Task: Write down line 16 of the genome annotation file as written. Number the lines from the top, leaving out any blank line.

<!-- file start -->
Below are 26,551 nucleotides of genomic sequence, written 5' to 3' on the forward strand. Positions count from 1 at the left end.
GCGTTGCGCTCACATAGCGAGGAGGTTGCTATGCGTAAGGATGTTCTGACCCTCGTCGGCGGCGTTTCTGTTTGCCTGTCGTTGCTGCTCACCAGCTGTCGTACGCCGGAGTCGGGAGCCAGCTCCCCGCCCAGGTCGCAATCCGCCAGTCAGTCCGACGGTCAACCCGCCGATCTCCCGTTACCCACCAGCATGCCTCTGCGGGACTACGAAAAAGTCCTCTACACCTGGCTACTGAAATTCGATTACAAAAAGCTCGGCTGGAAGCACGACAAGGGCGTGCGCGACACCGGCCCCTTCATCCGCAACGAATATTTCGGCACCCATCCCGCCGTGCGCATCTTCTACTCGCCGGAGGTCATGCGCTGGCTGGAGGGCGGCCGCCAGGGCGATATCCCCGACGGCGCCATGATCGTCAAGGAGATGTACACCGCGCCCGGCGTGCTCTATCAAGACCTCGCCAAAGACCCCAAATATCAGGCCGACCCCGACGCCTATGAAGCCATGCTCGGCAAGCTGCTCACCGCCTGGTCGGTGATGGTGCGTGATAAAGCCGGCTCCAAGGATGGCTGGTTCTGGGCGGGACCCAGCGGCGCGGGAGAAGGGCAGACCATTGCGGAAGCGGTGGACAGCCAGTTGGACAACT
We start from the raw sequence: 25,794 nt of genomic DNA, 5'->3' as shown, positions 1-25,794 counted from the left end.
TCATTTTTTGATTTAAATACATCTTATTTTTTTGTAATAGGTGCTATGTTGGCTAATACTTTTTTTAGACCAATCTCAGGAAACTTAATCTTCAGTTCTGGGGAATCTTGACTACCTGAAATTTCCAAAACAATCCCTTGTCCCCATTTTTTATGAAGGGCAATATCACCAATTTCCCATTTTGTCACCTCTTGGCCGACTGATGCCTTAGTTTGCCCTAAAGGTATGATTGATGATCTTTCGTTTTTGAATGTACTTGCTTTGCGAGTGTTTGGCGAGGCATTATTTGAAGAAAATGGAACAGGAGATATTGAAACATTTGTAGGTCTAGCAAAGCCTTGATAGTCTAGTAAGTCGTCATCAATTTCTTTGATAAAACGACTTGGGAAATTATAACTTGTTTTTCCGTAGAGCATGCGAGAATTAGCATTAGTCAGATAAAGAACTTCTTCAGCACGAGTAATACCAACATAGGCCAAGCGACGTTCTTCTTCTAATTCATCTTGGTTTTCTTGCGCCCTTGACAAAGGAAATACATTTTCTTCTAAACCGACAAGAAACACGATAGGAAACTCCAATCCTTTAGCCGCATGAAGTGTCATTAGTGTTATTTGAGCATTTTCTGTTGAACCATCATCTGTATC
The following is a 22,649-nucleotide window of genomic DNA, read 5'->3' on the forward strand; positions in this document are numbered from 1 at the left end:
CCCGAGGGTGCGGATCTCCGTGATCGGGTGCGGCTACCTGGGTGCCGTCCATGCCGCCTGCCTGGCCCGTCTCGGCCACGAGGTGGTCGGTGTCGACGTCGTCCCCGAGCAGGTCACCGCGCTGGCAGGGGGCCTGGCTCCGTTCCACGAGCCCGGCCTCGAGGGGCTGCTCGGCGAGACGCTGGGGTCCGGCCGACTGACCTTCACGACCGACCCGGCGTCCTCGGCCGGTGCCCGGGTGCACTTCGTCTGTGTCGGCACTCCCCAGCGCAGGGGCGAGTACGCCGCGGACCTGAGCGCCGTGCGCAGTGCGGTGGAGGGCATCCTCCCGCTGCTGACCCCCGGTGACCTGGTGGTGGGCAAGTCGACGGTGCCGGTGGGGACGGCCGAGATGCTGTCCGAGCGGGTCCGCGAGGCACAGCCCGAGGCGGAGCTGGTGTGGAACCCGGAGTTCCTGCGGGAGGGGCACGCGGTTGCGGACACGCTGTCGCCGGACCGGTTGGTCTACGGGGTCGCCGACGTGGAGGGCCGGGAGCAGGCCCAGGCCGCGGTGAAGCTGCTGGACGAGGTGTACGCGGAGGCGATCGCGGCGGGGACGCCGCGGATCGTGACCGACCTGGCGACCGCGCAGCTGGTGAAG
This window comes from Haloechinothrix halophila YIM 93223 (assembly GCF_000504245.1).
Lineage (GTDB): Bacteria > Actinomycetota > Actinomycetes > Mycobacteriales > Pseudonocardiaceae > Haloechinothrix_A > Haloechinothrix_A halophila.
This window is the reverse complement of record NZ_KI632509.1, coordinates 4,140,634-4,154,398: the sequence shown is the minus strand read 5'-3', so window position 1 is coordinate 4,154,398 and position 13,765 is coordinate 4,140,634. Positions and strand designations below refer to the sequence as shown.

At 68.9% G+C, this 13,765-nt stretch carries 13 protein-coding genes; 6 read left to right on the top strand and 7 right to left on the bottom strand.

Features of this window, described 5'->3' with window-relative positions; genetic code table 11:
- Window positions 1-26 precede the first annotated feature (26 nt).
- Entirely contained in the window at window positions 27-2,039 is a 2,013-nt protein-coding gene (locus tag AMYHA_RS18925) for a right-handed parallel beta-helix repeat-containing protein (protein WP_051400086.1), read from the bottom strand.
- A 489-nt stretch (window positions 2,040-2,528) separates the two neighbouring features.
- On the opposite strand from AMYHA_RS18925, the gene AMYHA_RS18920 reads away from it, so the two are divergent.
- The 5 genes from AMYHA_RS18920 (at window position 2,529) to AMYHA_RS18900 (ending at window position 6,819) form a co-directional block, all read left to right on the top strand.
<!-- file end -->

- The 5 genes from AMYHA_RS18920 (at window position 2,529) to AMYHA_RS18900 (ending at window position 6,819) form a co-directional block, all read left to right on the top strand.